Islam and Ecology: Toward Retrieval and Reconstruction
Daedalus Journal Special Issue Religion and Ecology:
Can the Climate Change?
Written by S. Nomanul Haq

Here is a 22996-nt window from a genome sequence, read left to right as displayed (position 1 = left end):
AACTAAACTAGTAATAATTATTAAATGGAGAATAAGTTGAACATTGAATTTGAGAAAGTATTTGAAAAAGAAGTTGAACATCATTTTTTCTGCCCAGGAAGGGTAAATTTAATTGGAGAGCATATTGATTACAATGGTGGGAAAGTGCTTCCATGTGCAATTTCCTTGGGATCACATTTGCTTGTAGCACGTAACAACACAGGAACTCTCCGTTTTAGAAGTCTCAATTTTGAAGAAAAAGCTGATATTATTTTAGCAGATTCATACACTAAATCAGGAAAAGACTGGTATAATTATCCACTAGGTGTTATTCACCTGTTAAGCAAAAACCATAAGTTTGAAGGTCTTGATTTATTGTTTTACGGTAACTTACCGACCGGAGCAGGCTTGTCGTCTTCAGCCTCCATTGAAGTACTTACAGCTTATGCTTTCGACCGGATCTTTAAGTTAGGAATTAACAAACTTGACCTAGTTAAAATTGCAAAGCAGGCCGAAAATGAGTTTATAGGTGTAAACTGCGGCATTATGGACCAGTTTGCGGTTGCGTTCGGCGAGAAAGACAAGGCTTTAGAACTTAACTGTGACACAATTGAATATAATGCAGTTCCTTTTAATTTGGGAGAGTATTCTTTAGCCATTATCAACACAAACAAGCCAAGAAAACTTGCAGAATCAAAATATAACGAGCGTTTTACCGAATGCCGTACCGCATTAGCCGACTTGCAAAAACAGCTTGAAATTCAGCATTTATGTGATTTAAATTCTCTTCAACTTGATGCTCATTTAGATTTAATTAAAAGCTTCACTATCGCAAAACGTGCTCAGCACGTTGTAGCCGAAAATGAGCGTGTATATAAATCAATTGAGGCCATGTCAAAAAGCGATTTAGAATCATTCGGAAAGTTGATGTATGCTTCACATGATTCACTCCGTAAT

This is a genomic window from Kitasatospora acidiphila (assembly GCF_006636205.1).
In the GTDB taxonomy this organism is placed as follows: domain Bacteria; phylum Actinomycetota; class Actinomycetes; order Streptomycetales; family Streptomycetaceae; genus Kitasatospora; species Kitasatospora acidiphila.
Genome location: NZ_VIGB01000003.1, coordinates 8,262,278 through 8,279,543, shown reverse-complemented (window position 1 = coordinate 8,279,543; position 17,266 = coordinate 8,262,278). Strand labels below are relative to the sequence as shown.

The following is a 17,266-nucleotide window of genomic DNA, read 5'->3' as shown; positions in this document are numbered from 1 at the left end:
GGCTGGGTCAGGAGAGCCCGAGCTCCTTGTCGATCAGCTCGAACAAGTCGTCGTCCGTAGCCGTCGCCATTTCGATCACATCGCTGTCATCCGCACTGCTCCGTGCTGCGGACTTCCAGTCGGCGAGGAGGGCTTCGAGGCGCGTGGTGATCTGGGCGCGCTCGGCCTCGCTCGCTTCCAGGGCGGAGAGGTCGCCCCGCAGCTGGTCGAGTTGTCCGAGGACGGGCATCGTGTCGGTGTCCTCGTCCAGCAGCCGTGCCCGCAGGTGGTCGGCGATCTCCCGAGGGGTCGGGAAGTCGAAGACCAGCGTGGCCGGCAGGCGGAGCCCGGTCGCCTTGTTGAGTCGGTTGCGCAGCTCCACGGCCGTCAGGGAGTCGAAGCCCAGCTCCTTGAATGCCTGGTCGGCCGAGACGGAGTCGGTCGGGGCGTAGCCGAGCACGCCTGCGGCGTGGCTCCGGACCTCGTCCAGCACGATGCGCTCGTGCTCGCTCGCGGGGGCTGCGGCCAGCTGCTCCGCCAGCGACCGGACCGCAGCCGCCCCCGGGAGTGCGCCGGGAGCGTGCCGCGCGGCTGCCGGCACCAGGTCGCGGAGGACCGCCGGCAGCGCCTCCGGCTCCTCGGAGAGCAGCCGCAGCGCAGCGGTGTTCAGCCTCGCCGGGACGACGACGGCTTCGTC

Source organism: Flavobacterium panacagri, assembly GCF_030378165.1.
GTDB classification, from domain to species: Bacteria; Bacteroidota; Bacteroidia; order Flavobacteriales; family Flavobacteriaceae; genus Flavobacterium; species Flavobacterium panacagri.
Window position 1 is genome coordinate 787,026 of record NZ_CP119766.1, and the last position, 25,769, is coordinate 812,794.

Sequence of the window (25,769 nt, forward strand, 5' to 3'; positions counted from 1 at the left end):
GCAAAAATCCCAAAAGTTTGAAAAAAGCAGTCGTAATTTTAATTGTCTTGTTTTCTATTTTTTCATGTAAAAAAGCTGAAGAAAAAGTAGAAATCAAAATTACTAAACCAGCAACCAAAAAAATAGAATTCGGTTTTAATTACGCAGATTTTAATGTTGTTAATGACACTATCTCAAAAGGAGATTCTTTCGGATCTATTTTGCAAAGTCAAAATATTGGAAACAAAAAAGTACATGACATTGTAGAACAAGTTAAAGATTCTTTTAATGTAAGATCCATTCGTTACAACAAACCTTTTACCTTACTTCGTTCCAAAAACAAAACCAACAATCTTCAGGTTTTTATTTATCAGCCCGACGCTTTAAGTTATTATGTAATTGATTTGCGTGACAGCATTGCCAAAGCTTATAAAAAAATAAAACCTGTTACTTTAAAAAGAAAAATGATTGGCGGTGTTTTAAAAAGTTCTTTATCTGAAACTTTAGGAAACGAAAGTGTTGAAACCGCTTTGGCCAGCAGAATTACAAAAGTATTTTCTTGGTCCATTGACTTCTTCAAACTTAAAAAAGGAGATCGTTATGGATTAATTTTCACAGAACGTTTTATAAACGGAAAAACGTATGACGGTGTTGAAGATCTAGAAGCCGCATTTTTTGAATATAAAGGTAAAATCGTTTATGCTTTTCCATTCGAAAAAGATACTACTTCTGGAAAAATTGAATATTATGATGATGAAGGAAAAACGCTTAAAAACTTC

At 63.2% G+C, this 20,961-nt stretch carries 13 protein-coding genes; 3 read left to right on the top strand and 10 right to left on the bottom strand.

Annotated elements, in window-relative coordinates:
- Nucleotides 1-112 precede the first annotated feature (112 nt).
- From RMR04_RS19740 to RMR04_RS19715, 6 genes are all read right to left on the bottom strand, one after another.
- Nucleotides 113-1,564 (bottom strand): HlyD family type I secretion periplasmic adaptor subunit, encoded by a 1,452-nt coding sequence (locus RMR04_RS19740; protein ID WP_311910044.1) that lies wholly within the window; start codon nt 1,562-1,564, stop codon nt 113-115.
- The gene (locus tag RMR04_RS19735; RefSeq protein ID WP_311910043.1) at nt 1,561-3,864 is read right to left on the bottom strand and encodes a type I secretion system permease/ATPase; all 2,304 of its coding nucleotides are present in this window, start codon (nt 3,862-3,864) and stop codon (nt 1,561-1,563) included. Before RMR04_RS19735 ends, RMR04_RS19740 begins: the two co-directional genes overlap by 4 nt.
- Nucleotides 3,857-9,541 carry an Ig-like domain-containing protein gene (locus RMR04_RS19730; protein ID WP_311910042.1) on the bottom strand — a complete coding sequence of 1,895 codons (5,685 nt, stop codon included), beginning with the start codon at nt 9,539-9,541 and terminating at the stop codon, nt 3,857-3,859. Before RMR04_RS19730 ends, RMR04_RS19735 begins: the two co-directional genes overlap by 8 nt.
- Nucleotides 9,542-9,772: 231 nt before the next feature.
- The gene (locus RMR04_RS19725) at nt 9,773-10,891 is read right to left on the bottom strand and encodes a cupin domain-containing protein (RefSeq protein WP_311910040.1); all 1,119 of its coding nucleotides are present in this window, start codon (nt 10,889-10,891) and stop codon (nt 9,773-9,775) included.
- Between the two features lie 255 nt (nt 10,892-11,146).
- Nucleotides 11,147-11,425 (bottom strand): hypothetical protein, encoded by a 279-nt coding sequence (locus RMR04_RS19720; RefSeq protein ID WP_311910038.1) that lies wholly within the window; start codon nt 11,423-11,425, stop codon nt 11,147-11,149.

A consideration of the question of Islam and ecology ought to begin with one fundamental observation of a historical kind: in the construction of what we call the modern world, Islam has had only an indirect role to play. To be sure, one cannot possibly imagine, nor meaningfully speak of, the phenomenon generally known as the scientific revolution, or that which we refer to as the Renaissance, without keeping in view the formidable intellectual influence of Islam on Latin Christendom. But this legacy was appropriated—and here we see the complexities and ironies of the historical process—in ways that often were alien to the world of Islam itself. The reception in both the Islamic and Christian worlds of the work of the towering giant Alhazen (Ibn al-Haytham, d. 1038), or that of the great Avicenna (Ibn S2n1 , d. 1037), constitutes a case in point. Alhazen, who revolutionized the field of optics, was ignored in the Islamic world even as he became a central scientific figure in the West. Avicenna, an outstanding philosopher and physician, was the medical authority in Europe well into the early seventeenth century; but his system was developed on highly abstract mystical-spiritual lines in Islam, where he was often seen more as a “Visionary Reciter”1 than a Hellenized rational thinker. Indeed, it is the Latin career of these figures that endured in the modern world, not the elaboration of their thought by latter-day Muslims.
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